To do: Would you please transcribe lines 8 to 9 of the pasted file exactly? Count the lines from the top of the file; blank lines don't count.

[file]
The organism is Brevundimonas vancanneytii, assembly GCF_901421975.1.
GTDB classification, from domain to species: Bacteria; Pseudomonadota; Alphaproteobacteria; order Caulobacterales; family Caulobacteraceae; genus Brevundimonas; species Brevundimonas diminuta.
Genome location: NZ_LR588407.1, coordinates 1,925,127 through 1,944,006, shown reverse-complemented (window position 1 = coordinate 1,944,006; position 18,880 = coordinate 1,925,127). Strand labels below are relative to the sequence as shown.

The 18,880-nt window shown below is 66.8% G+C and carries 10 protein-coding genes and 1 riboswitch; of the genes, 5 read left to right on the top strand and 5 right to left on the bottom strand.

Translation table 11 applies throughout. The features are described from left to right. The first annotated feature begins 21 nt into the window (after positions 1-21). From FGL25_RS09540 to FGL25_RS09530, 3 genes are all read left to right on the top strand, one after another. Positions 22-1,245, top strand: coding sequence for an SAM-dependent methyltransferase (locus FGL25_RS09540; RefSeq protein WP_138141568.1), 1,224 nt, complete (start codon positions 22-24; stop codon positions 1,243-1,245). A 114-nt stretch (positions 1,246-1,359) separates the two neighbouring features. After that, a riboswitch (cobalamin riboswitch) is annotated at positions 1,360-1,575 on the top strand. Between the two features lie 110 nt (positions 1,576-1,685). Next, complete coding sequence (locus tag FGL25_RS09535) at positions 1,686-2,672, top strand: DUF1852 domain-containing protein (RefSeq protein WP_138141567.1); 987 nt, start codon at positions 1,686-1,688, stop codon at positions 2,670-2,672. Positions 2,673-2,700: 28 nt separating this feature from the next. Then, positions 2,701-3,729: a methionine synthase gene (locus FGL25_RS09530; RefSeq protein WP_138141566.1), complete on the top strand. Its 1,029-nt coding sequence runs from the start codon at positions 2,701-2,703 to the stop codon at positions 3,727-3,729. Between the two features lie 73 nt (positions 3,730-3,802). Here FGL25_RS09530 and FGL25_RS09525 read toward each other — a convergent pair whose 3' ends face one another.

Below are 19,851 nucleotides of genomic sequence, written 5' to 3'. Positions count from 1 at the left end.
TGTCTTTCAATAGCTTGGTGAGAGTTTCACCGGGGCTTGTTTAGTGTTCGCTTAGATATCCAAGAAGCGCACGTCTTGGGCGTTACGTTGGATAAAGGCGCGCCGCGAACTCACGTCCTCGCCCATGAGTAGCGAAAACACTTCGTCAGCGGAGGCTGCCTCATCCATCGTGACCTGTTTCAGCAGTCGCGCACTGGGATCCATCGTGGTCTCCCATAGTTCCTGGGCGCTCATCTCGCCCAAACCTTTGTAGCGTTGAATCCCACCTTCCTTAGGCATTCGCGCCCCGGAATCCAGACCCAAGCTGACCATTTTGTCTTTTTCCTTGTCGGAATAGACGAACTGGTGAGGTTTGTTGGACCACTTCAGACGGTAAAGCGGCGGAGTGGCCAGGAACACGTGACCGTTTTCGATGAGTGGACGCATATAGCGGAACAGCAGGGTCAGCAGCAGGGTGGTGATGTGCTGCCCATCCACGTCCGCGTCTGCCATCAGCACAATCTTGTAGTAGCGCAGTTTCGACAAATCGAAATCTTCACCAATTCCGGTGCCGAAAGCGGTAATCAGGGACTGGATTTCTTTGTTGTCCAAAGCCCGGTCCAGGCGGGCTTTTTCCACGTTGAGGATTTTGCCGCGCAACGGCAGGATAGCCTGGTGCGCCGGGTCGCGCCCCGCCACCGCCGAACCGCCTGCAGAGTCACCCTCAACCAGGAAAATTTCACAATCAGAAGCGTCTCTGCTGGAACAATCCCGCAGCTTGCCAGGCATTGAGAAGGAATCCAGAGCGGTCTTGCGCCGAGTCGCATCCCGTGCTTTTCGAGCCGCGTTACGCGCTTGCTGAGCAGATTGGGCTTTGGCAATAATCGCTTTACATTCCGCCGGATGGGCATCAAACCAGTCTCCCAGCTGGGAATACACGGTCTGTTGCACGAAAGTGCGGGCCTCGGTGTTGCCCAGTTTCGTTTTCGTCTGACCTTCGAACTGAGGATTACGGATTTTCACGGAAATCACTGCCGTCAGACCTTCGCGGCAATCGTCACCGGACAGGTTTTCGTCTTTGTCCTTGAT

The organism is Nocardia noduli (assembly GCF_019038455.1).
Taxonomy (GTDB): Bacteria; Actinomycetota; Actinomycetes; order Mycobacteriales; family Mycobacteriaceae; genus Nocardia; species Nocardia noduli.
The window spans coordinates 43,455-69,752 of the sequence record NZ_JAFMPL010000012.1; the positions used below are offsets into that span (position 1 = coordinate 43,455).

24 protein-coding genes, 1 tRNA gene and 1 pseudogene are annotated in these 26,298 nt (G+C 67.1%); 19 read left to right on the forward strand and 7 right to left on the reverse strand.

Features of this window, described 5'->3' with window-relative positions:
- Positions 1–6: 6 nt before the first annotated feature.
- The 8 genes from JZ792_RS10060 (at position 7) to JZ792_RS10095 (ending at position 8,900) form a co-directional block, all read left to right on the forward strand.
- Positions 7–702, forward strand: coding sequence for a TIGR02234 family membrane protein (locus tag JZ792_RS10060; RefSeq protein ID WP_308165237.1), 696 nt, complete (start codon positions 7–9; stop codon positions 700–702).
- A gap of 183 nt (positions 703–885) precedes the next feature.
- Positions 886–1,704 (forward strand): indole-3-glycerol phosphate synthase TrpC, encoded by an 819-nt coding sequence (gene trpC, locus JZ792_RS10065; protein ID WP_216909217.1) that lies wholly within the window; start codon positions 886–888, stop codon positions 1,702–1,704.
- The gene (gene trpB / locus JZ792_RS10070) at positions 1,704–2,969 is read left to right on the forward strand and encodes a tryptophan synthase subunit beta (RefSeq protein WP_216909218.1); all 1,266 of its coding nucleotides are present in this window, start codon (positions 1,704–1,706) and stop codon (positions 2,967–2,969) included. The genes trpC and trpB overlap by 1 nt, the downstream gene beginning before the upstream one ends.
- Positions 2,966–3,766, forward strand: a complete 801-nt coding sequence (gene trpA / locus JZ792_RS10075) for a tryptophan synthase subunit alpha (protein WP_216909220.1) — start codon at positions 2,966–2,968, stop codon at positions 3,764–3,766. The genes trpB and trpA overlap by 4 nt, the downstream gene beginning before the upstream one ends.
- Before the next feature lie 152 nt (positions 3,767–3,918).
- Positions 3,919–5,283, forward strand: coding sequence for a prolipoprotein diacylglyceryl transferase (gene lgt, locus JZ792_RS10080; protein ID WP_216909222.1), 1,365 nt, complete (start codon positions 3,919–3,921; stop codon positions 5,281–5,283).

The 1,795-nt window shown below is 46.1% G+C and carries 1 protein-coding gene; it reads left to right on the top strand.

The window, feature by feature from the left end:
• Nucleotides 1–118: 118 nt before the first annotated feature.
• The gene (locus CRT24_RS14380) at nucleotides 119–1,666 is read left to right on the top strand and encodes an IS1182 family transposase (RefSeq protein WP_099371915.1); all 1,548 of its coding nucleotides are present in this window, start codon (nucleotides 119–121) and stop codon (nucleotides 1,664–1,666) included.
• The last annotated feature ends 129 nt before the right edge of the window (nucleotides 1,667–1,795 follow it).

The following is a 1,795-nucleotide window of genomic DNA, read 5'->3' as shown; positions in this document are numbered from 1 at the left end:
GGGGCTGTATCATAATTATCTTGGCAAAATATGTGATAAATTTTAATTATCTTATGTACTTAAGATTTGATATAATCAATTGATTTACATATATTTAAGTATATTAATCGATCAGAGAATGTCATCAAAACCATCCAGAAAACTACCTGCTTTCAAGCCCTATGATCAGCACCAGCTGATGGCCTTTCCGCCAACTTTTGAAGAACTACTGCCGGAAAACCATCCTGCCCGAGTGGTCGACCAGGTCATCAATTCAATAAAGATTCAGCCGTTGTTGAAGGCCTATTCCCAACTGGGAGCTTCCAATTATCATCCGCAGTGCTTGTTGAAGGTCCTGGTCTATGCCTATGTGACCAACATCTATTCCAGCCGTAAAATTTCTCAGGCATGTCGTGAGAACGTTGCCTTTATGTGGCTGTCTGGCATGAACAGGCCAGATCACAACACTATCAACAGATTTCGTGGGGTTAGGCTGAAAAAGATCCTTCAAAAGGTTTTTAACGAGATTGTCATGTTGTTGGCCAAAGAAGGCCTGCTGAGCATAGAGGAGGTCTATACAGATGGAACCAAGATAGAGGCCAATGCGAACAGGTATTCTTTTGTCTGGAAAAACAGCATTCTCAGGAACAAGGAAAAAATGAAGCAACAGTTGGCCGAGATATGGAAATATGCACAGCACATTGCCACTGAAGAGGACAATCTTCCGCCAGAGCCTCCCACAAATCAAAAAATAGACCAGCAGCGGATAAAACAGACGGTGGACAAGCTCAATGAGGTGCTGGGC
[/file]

The organism is Nocardia noduli (assembly GCF_019038455.1).
Taxonomy (GTDB): Bacteria; Actinomycetota; Actinomycetes; order Mycobacteriales; family Mycobacteriaceae; genus Nocardia; species Nocardia noduli.